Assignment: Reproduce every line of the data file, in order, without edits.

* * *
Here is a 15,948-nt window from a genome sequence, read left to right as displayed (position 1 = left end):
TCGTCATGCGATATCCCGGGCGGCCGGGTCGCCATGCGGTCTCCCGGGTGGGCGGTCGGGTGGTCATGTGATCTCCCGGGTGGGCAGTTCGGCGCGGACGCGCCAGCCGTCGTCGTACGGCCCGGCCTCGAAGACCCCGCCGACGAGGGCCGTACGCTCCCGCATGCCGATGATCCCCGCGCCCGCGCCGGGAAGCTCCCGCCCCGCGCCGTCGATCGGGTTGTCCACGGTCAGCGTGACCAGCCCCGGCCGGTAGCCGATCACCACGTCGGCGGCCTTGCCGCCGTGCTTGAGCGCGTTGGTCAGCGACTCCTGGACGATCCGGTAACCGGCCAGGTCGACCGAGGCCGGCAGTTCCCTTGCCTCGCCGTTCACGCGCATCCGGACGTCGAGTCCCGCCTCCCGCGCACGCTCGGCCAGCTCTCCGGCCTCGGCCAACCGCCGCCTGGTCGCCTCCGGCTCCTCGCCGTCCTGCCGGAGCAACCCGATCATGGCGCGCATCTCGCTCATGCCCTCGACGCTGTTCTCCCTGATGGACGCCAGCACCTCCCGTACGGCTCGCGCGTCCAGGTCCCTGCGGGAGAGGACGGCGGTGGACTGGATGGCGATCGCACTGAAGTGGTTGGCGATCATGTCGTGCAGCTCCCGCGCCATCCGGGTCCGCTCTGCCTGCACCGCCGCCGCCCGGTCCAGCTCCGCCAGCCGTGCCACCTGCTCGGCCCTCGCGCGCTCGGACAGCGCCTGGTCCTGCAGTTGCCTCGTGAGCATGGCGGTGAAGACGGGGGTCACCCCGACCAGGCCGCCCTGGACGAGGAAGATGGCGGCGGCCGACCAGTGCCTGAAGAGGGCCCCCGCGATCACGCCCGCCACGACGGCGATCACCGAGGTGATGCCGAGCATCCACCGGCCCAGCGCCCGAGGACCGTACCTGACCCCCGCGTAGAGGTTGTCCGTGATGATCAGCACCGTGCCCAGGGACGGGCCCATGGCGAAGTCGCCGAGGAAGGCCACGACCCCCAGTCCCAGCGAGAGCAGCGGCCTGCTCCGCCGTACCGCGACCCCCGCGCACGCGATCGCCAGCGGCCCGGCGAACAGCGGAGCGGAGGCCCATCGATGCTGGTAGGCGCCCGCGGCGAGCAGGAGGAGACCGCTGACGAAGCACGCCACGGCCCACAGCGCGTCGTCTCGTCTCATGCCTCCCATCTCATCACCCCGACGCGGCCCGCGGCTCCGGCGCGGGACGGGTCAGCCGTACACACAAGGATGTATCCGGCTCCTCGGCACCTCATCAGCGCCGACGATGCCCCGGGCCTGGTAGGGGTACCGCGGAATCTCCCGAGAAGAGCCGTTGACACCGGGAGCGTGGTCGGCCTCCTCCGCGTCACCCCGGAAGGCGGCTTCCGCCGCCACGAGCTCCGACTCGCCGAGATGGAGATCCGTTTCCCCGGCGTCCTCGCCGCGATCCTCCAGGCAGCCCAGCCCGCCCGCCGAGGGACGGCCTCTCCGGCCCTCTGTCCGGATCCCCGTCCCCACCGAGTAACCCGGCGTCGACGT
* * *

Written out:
Here is a 15,948-nt window from a genome sequence, read left to right as displayed (position 1 = left end):
TCGTCATGCGATATCCCGGGCGGCCGGGTCGCCATGCGGTCTCCCGGGTGGGCGGTCGGGTGGTCATGTGATCTCCCGGGTGGGCAGTTCGGCGCGGACGCGCCAGCCGTCGTCGTACGGCCCGGCCTCGAAGACCCCGCCGACGAGGGCCGTACGCTCCCGCATGCCGATGATCCCCGCGCCCGCGCCGGGAAGCTCCCGCCCCGCGCCGTCGATCGGGTTGTCCACGGTCAGCGTGACCAGCCCCGGCCGGTAGCCGATCACCACGTCGGCGGCCTTGCCGCCGTGCTTGAGCGCGTTGGTCAGCGACTCCTGGACGATCCGGTAACCGGCCAGGTCGACCGAGGCCGGCAGTTCCCTTGCCTCGCCGTTCACGCGCATCCGGACGTCGAGTCCCGCCTCCCGCGCACGCTCGGCCAGCTCTCCGGCCTCGGCCAACCGCCGCCTGGTCGCCTCCGGCTCCTCGCCGTCCTGCCGGAGCAACCCGATCATGGCGCGCATCTCGCTCATGCCCTCGACGCTGTTCTCCCTGATGGACGCCAGCACCTCCCGTACGGCTCGCGCGTCCAGGTCCCTGCGGGAGAGGACGGCGGTGGACTGGATGGCGATCGCACTGAAGTGGTTGGCGATCATGTCGTGCAGCTCCCGCGCCATCCGGGTCCGCTCTGCCTGCACCGCCGCCGCCCGGTCCAGCTCCGCCAGCCGTGCCACCTGCTCGGCCCTCGCGCGCTCGGACAGCGCCTGGTCCTGCAGTTGCCTCGTGAGCATGGCGGTGAAGACGGGGGTCACCCCGACCAGGCCGCCCTGGACGAGGAAGATGGCGGCGGCCGACCAGTGCCTGAAGAGGGCCCCCGCGATCACGCCCGCCACGACGGCGATCACCGAGGTGATGCCGAGCATCCACCGGCCCAGCGCCCGAGGACCGTACCTGACCCCCGCGTAGAGGTTGTCCGTGATGATCAGCACCGTGCCCAGGGACGGGCCCATGGCGAAGTCGCCGAGGAAGGCCACGACCCCCAGTCCCAGCGAGAGCAGCGGCCTGCTCCGCCGTACCGCGACCCCCGCGCACGCGATCGCCAGCGGCCCGGCGAACAGCGGAGCGGAGGCCCATCGATGCTGGTAGGCGCCCGCGGCGAGCAGGAGGAGACCGCTGACGAAGCACGCCACGGCCCACAGCGCGTCGTCTCGTCTCATGCCTCCCATCTCATCACCCCGACGCGGCCCGCGGCTCCGGCGCGGGACGGGTCAGCCGTACACACAAGGATGTATCCGGCTCCTCGGCACCTCATCAGCGCCGACGATGCCCCGGGCCTGGTAGGGGTACCGCGGAATCTCCCGAGAAGAGCCGTTGACACCGGGAGCGTGGTCGGCCTCCTCCGCGTCACCCCGGAAGGCGGCTTCCGCCGCCACGAGCTCCGACTCGCCGAGATGGAGATCCGTTTCCCCGGCGTCCTCGCCGCGATCCTCCAGGCAGCCCAGCCCGCCCGCCGAGGGACGGCCTCTCCGGCCCTCTGTCCGGATCCCCGTCCCCACCGAGTAACCCGGCGTCGACGT